This is a shameless repost from Google+
+Christopher Helton , Well, It’s not like +James Raggi recent blog post, in that it is a more grand/high level of play. Where I’d call what he was discussing as adventure level ‘Mousetrap/Rube Goldberg’ play. I’ve been cogitating on a blog post about it, so I’ll hash out the high points here.. I see it as the main thrust of my game.
Some of the stuff I have been reading about Sandbox play in OSR games is part of what helped me codify it, it also contrasts with Story Games focus.
It was touched on in Mystic Empyrean rather directly.
"Central to this shared collaborative world-building is the discussion of Ownership. from the text, pg 19 of the PDF
"The World of Empyrean is like a play set that all of the players share. Each player at the table has his own individual toys, but all play together in the same environment. The player’s may borrow one another’s creations to further their own stories, but when the owner demands that their creations be used in a certain way or left alone by other, those wishes should be respected."
To codify more, ‘Toybox’ play to me would feature Troupe-style play focused on shared world-building. The World/settings created by the players would be the most important character. Character’s would be loosely coupled to players, and there could be more focus on larger organizations/entities and grand storytelling. Noble Houses, Heritage play, along the lines of say Pendragon, or Ars Magica style Covenant, etc.
Or it could be more ‘toy’ focused, with players designing indvidual Career/Lifepath type characters, Knights of Temelke, for instance. (Think of mini’s game type stuff, but player designed, tightly coupled to setting.) Or it could feature vehicle designs, or powers and magic design. Maybe someone wants to create a unique magic system, say something like Mistborns Allomancy. or whatever. Exploring the cool bits, and speculative elements of another world. Think grand setting shots in sci-fi/fantasy movies, etc.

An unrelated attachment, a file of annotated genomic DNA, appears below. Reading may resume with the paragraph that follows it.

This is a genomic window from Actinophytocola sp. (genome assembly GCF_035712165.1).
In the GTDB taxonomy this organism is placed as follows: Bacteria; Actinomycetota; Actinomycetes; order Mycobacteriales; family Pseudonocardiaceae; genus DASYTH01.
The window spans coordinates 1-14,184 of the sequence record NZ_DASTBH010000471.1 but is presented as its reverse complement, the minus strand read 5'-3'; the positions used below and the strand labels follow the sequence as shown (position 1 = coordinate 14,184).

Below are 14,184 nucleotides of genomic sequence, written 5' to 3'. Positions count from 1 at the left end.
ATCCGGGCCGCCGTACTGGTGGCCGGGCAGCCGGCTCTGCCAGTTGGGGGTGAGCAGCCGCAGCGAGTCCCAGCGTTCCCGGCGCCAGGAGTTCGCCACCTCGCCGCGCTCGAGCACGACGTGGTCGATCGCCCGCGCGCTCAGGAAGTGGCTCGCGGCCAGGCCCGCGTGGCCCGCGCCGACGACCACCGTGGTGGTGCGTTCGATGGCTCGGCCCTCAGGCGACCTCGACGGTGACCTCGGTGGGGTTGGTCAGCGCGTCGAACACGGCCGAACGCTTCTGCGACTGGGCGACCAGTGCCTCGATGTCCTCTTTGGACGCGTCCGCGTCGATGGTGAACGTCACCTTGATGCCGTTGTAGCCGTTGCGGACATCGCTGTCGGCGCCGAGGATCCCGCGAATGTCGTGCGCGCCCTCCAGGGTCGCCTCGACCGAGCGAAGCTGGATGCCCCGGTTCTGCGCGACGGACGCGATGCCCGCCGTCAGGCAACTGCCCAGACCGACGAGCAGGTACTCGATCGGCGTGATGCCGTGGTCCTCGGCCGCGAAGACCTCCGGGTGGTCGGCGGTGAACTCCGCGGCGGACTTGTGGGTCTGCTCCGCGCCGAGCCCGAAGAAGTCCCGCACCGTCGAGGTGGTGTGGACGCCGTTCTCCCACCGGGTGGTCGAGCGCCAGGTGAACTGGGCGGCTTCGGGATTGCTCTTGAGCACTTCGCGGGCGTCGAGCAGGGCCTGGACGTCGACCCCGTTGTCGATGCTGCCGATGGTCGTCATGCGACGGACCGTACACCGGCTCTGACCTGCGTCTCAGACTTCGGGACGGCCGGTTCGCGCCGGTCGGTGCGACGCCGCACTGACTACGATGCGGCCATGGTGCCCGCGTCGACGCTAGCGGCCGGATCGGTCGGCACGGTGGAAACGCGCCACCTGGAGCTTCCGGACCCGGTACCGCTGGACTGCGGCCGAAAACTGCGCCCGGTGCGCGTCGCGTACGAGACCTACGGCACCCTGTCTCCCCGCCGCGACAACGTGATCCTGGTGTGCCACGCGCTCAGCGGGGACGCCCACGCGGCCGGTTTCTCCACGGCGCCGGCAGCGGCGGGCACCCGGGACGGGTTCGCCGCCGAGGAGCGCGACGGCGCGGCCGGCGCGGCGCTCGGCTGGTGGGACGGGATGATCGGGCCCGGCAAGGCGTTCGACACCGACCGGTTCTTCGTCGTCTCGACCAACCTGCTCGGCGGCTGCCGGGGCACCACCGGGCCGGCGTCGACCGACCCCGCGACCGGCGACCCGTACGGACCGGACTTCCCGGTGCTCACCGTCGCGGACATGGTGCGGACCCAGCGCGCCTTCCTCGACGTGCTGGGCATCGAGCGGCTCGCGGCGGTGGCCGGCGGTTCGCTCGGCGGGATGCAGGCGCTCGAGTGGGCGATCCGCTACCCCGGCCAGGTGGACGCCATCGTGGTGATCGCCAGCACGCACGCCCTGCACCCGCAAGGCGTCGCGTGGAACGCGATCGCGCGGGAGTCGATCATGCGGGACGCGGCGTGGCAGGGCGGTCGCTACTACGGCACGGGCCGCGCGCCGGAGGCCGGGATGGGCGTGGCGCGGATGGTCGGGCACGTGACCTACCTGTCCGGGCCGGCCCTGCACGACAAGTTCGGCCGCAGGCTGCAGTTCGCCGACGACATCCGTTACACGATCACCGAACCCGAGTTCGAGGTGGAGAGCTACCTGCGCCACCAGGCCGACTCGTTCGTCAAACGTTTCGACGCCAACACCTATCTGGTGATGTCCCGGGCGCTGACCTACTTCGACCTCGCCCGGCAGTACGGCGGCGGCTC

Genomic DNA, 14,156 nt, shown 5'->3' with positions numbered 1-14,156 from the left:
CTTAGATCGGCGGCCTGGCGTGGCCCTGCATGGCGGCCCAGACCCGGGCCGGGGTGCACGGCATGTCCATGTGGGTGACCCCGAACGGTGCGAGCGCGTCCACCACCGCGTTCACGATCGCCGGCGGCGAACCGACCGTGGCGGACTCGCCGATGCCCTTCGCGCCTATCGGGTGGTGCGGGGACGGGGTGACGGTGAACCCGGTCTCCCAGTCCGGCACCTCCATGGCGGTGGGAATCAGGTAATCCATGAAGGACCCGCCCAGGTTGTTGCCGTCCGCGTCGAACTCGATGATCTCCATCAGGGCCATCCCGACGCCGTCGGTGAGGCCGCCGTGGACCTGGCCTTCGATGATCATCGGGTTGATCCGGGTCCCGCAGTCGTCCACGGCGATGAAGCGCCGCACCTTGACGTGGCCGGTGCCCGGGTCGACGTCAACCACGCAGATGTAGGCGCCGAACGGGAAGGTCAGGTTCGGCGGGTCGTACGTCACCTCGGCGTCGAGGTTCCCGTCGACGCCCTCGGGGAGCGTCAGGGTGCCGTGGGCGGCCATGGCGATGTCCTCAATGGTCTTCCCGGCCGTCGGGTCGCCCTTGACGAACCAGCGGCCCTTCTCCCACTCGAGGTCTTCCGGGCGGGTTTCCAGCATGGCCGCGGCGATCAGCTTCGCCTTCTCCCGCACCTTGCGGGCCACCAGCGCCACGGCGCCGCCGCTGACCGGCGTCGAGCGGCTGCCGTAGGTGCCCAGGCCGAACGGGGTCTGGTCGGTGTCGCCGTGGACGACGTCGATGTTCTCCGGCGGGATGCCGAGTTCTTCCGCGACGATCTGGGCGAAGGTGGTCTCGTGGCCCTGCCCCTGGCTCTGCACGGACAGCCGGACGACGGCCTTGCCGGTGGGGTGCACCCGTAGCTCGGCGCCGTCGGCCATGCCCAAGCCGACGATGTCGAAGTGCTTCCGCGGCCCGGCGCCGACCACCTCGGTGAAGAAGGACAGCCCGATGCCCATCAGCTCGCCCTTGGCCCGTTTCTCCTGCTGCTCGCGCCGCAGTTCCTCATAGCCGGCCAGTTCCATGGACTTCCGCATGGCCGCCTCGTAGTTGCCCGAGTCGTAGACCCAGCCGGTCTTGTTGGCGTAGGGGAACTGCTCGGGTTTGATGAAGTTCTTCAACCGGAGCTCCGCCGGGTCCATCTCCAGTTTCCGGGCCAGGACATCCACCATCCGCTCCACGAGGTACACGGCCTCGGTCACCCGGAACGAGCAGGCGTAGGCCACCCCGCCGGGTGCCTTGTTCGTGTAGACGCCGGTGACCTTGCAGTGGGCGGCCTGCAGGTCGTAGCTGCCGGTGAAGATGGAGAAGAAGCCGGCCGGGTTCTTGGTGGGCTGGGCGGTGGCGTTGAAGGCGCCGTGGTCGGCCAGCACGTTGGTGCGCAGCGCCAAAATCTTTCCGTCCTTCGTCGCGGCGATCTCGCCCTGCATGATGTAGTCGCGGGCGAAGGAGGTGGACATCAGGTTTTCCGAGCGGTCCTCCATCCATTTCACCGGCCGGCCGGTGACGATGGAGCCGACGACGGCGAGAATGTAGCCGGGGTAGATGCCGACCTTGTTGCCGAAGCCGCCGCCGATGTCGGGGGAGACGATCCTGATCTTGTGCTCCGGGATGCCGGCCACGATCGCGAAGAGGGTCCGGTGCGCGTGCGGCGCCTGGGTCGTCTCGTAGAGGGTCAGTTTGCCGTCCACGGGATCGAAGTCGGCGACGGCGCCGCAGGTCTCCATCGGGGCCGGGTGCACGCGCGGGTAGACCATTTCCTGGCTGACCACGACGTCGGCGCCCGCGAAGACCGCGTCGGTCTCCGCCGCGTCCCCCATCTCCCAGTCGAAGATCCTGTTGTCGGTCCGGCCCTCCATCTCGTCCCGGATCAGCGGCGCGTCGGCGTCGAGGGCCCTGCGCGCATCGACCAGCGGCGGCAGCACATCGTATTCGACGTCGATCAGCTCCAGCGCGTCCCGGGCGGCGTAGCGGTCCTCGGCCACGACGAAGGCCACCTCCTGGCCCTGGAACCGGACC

That is, it focuses on setting/world elements, created by the players, that are directly introduced into play for setting exploration, set-piece mini-games, what have you. These setting elements are designed and curated/owned by Individual players, or are shared by all. With all players having equal input on what gets focused on in play, or introduced.
In contrast to sandbox play. Which usually focuses on character driven simulationist-immersionist play in an ‘indifferent clock-work universe’, in that it has it’s own detailed background and operations, but this detail is usually buried in setting details. Setting details either curated by the game via supplements, or in the GM’s notes/prep. THe players may never see a lot of it, on account of following their character’s meanderings. It is also opaque in that it is buried in huge ‘setting info-dumps’, which the players may never absorb/read/remember all of.
In contrast to ‘Storybox’ story-game type play, character’s are focused on situation/conflict, with usually a minimum of setting/background exploration. It is all about following the character’s story arc, and shooting for satisfying beginnings/middles/ends.
So, ‘Toybox’ play features world/setting as character with equal input/creation by all players. ‘Sandbox’ play features tightly-coupled simulation-immersionist play in a persistent world. Storygame play features situation/conflict based play, where background/setting fall more into backdrops on a stage, as I see it.